Interestingly, at a forestry forum held at Dalhousie’s Agricultural campus in Truro on June 26, 2019, woodlot owners and contractors were told the province had identified about 100 potential government buildings that could be converted from oil to burn woodchips. At that time, Lands and Forestry Minister Iain Rankin was asked by reporters if the fledgling wood energy project was part of a “Plan B” in case Northern Pulp was to cease production in 2020. Rankin denied that was the case.

“If you look at the scale of the amount of chips Northern Pulp takes, you wouldn’t have enough public buildings to even come close,” he said. “We’re just giving an opportunity for rural woodlot owners to even have a market to sell this product.”

Northern Pulp consumed an estimated 600,000-700,000 tonnes of woodchips a year. In Truro, the majority of the 34 buildings on the Agricultural Campus are heated by a one megawatt (MW) boiler. It burns roughly 20,000 tonnes of woodchips and sawdust each year: three-quarters of which are supplied by an Irving-owned sawmill in the nearby community of Valley. The $28 million biomass boiler at the Agricultural Campus supplies heat and some power to the entire campus.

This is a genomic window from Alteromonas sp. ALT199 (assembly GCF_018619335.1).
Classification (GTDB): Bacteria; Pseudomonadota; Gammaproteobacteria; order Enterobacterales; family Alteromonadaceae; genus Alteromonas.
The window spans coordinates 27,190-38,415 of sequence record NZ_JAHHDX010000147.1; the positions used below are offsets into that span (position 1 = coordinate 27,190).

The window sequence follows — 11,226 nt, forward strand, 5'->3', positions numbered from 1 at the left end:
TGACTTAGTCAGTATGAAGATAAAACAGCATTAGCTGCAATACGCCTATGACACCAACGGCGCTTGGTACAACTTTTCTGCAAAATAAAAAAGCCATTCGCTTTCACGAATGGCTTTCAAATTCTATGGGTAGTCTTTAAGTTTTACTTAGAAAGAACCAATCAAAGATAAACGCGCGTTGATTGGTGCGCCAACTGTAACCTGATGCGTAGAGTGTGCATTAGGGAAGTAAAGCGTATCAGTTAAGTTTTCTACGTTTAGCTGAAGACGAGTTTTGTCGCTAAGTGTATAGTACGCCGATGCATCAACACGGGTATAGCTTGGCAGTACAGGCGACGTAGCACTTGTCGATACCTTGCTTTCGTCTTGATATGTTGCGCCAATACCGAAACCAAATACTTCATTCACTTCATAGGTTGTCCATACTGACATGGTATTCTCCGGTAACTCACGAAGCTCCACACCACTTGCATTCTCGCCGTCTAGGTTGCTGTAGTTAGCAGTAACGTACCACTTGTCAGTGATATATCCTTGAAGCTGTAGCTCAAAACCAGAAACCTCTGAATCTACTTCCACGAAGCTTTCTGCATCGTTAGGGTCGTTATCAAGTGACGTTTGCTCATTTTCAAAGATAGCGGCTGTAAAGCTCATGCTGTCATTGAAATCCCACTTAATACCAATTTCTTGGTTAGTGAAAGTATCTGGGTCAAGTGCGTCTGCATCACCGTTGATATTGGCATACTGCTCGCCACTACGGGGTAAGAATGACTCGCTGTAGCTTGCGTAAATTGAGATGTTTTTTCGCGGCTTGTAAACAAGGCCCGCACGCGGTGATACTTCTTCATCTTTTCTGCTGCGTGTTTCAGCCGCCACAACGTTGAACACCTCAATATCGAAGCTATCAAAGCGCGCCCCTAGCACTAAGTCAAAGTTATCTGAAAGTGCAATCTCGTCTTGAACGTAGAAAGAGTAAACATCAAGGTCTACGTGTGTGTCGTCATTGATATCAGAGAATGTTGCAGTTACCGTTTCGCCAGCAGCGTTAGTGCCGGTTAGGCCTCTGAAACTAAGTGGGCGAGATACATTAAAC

The news release from Lands and Forestry says the woodchips for public buildings would be provided by woodlot owners, not sawmills. It states the six initial guinea pig buildings would each burn between 300 and 2,000 tonnes of wood chips to generate heat. That’s a big assist for woodlot owners with no place to sell their waste wood residues. But even if all 100 potential government buildings got a new heating plant, each using an estimated 1,000 tonnes of chips (a huge stretch considering the wood energy expert at the Forestry Forum in June suggested 200-300 tonnes per plant would be the average), that puts total consumption at 100,000 tonnes. Six or seven times less than what the pulp mill bought.